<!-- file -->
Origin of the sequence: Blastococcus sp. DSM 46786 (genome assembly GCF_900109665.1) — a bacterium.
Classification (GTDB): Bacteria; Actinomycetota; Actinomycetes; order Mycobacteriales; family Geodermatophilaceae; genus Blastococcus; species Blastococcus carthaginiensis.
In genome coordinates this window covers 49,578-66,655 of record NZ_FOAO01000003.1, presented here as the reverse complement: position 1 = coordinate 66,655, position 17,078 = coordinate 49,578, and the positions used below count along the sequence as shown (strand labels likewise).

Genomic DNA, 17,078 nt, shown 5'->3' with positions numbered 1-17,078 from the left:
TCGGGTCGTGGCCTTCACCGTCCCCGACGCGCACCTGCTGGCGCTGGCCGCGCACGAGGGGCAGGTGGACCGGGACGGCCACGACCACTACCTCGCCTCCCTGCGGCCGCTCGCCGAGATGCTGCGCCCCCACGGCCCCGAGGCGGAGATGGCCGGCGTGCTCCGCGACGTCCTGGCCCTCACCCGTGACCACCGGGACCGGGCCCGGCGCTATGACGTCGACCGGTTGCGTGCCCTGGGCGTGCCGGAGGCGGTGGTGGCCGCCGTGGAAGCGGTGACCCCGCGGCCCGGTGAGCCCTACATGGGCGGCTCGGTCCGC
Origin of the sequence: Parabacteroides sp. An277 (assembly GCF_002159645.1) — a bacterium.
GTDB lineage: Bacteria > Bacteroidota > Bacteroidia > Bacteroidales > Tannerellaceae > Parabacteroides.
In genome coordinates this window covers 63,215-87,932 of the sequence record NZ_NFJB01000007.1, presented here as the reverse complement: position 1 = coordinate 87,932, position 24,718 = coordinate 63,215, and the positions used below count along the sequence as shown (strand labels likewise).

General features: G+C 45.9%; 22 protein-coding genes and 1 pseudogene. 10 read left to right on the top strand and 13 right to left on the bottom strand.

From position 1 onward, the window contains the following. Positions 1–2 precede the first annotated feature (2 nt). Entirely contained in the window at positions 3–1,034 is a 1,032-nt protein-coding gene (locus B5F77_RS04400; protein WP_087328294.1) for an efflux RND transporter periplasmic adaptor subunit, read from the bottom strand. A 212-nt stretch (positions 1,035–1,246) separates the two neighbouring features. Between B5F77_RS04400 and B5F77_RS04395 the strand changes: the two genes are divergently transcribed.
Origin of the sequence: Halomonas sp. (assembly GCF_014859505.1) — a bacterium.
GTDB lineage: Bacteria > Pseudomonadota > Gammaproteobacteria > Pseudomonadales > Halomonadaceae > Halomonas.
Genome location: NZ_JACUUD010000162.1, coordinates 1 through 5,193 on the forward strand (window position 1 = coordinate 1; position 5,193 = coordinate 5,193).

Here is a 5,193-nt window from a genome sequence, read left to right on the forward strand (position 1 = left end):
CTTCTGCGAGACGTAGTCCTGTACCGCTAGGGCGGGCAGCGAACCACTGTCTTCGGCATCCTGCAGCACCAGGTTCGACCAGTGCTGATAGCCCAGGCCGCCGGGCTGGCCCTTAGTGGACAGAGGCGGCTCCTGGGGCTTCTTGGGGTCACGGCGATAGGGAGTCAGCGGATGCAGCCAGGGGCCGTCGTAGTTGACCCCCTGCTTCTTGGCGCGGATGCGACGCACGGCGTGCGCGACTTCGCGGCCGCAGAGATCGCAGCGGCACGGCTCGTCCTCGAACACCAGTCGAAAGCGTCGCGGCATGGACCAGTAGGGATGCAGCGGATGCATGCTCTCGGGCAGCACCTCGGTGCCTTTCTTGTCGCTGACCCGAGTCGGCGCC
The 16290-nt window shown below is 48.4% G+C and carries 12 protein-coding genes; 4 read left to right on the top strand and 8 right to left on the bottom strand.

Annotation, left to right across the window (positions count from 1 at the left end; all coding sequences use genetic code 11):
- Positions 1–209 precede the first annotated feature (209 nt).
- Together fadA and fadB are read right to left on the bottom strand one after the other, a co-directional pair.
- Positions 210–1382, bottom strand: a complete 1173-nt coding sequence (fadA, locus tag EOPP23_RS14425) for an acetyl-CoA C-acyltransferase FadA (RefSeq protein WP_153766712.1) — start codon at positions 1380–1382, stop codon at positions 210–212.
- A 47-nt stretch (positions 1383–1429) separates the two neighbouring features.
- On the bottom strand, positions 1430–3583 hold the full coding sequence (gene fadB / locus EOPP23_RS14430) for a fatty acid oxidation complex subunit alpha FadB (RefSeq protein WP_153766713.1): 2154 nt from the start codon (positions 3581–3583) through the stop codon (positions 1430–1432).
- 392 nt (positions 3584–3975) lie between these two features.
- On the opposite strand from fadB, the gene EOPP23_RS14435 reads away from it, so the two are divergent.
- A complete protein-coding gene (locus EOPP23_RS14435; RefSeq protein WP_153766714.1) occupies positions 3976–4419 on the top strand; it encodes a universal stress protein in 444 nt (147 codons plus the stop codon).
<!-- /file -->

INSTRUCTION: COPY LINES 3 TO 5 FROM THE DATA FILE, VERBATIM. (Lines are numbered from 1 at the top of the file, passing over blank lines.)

In genome coordinates this window covers 49,578-66,655 of record NZ_FOAO01000003.1, presented here as the reverse complement: position 1 = coordinate 66,655, position 17,078 = coordinate 49,578, and the positions used below count along the sequence as shown (strand labels likewise).

Genomic DNA, 17,078 nt, shown 5'->3' with positions numbered 1-17,078 from the left:
TCGGGTCGTGGCCTTCACCGTCCCCGACGCGCACCTGCTGGCGCTGGCCGCGCACGAGGGGCAGGTGGACCGGGACGGCCACGACCACTACCTCGCCTCCCTGCGGCCGCTCGCCGAGATGCTGCGCCCCCACGGCCCCGAGGCGGAGATGGCCGGCGTGCTCCGCGACGTCCTGGCCCTCACCCGTGACCACCGGGACCGGGCCCGGCGCTATGACGTCGACCGGTTGCGTGCCCTGGGCGTGCCGGAGGCGGTGGTGGCCGCCGTGGAAGCGGTGACCCCGCGGCCCGGTGAGCCCTACATGGGCGGCTCGGTCCGC